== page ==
The Ridiculous 6 (2015)

The Ridiculous 6 (2015)
  • Time: 119 min
  • Genre: Comedy | Western
  • Director: Frank Coraci
  • Cast: Adam Sandler, Terry Crews, Jorge Garcia, Rob Schneider, Luke Wilson, Taylor Lautner, Steve Zahn, Harvey Keitel, Nick Nolte, David Spade, Danny Trejo


An outlaw who was raised by Native Americans discovers that he has five half-brothers; together the men go on a mission to find their wayward, deadbeat dad.


  • As I sat down next to her (we’ll call “her” Kathy for now) to put on something on Netflix, an all too familiar face came across the screen. “I love Adam Sandler,” she shrieked, which meant of course that that would be the movie featured for our weekly movie night. She saw that my face could eclipse the disdain I have gain for the Happy Madison production company. “You don’t find him funny?”

    I sat and wondered what she meant by the word “funny.” Funny in the sense that his content is hilarious? I knew there was a point where his movies were filled with gags and laughs. Billy Madison, Happy Gilmore, The Wedding Singer, The Waterboy, I mean this list can go on. Then came pictures that weren’t non-stop belly screamers, such as Anger Management, 50 First Dates, and Click, but we still enjoyed them. At some point, between his second attempt at drama (Reign Over Me) and I Now Pronounce You Chuck & Larry, something must have left Sandler’s body and replaced it with slapstick humor (old shit with newer, but shittier, shit?). But not just any kind. The kind that is targeted only for the simplest of minds. You Don’t Mess with the Zohan, Jack and Jill, and That’s My Boy only spewed more nonsense, but there we were, throwing more money in hope that the 90s Sandler would wake up from a self induced coma and come out with something better than Pixels (it was a nice try though).

    All this circled my mind in milliseconds as Kathy asked that one question. “He’s ok,” I was able to muster out loud, which of course meant that she able to go forth and press play. I mean, how can you go wrong with a supporting cast including Terry Crews, Jorge Garcia, Taylor Lautner, Rob Schneider, Luke Wilson, Steve Zahn, Harvey Keital, Nick Nolte, Danny Trejo…(you see where this goes)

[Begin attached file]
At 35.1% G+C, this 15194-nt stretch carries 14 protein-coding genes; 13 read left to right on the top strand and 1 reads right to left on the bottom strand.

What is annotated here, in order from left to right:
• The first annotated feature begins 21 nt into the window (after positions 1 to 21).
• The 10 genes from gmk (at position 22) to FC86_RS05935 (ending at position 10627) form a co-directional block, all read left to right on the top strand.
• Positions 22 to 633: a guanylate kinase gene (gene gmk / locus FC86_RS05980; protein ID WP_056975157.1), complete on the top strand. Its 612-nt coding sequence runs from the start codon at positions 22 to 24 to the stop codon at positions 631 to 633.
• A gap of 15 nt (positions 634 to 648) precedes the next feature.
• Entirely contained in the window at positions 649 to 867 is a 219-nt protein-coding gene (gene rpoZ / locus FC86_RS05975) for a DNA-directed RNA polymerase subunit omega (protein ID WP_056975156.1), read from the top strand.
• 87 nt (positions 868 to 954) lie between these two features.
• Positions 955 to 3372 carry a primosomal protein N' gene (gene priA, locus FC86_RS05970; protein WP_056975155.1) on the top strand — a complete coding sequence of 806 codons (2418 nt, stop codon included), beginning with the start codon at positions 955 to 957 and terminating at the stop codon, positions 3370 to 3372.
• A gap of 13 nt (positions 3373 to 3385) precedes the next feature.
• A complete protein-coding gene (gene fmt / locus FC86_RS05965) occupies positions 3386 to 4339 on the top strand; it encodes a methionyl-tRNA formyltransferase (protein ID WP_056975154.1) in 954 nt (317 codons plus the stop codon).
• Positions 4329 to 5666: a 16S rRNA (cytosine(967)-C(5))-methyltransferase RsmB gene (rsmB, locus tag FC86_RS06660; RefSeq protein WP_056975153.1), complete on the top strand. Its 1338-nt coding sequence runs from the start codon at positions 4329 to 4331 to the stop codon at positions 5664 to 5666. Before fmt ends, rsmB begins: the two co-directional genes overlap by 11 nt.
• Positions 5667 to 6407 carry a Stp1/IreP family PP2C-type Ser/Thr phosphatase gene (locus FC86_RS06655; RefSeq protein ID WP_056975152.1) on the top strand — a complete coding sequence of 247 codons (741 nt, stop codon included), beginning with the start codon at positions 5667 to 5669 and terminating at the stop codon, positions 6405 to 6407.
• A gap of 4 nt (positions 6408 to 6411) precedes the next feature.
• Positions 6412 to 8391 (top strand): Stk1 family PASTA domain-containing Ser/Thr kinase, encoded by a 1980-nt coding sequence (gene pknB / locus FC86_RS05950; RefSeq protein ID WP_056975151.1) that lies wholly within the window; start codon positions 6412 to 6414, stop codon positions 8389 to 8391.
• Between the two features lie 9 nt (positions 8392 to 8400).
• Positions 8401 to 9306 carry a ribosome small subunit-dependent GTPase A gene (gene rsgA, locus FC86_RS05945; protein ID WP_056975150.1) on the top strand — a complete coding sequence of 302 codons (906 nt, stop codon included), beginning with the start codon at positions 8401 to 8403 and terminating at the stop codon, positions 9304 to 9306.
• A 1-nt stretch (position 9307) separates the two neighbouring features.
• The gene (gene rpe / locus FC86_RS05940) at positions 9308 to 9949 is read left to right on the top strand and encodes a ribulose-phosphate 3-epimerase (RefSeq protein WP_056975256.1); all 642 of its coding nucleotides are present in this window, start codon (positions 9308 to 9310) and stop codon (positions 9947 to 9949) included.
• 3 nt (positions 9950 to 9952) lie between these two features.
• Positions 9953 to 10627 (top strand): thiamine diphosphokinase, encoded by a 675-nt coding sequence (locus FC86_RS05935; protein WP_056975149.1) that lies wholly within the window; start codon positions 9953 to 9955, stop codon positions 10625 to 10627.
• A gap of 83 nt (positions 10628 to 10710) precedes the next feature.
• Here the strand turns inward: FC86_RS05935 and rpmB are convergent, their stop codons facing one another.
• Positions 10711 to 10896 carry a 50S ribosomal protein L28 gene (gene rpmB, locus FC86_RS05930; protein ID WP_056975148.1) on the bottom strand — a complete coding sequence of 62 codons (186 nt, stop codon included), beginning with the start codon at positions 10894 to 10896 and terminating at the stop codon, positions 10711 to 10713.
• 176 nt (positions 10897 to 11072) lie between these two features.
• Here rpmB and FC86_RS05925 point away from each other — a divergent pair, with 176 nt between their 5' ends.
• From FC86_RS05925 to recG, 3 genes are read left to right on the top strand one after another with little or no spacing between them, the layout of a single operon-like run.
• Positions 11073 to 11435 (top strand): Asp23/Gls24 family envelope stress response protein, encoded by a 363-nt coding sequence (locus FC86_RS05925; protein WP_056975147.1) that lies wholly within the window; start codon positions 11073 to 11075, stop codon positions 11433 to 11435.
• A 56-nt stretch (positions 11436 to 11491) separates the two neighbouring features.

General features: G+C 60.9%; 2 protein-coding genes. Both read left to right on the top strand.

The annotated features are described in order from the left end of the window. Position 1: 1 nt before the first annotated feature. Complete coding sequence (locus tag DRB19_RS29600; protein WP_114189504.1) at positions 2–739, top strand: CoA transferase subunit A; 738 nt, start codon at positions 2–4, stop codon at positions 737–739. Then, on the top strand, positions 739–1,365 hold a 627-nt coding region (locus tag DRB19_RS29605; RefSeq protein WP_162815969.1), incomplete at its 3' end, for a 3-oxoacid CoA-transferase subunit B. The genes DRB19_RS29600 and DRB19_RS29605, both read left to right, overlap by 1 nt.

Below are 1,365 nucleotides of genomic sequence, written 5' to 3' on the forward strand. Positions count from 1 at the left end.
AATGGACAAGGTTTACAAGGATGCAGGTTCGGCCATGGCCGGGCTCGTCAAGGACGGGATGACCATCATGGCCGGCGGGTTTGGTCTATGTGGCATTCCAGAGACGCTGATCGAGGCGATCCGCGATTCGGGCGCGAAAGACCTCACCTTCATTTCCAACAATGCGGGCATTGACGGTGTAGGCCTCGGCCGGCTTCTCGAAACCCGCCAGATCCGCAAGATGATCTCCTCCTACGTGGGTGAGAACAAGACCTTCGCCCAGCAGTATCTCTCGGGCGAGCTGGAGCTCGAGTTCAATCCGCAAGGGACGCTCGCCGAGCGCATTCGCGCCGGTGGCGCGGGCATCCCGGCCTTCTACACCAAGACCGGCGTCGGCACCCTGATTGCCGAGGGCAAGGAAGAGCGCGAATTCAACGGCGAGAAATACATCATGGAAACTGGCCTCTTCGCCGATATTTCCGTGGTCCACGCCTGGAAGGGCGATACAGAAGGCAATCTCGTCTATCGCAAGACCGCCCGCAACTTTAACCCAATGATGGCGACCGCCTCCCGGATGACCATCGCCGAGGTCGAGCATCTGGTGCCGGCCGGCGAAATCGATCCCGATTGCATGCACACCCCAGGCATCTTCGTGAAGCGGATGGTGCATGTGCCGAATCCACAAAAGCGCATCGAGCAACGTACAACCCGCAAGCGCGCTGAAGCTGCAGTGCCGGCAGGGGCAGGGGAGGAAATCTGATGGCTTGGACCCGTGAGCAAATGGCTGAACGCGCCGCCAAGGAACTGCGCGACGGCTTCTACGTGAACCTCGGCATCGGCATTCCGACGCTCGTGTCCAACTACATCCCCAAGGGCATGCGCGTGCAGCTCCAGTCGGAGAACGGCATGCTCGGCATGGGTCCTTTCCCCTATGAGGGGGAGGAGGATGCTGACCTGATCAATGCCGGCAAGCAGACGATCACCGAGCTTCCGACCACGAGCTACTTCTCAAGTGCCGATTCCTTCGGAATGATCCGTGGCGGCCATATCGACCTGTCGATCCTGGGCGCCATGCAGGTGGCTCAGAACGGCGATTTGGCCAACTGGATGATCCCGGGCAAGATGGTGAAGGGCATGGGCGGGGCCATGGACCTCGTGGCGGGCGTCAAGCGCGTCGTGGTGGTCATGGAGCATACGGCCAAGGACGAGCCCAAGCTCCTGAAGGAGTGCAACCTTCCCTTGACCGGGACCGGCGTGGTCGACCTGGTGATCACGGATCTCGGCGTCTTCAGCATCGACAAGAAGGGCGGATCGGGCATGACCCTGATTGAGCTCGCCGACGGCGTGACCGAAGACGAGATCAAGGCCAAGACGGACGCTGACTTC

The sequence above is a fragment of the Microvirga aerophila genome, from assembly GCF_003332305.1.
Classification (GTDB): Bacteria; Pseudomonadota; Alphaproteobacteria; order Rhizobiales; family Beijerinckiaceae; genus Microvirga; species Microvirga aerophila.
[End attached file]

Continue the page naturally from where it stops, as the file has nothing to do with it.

This western follows White Knife (Sandler), who is out to save his deadbeat father (Nolte) from a gang of outlaws that have kidnapped him for a debt he owns. While he goes out on his journey, his comes across his other half brothers, all which have some sort of ridiculousness to them. One only speaks in gibberish, while another isn’t bright (but if you have looks like Taylor Lautner, let’s face it, you don’t really need them) and so forth. As they meet, they decide to team up and find their absent father in hopes of finding closure or love from him.

    I don’t know what Seth MacFarlane’s A Million Ways to Die in the West was, or what is in store for Tarantino’s The Hateful Eight, but this film was a bastard child of those two films conceiving a comedy. I’m sure that if you take out the bit of comedy that is found here and polish up the plot, a True Grit would have been found in the rubble. But alas, we get a bunch of cameos that provide no nostalgia or laughs, but instead brothers that bluntly agree to help White Knife just because they were brothers. If they hated each other or showed more hatred towards their absent father, that might have provided more enjoyable moment along their journey. The heist they commit along the way aren’t unique either, and Vanilla Ice as Mark Twain or John Turturro as Abner DoubleDay playing the first baseball game with the gang provided some smiles, but that’s as far as it’ll go.

    With Sandler still having three more movies to go with his four-movie deal with Netflix, you can only hope that this is his low point. It took him ten years to make this movie, and I’m sure we can be happy he achieved one of his life goals in completing this film. But please Sandler, not at the expense of movie night.

  • Charging The Ridiculous Six with racism is the stupidest response to a film I’ve come across in years. It’s like complaining Gone With the Wind wasn’t a weather report.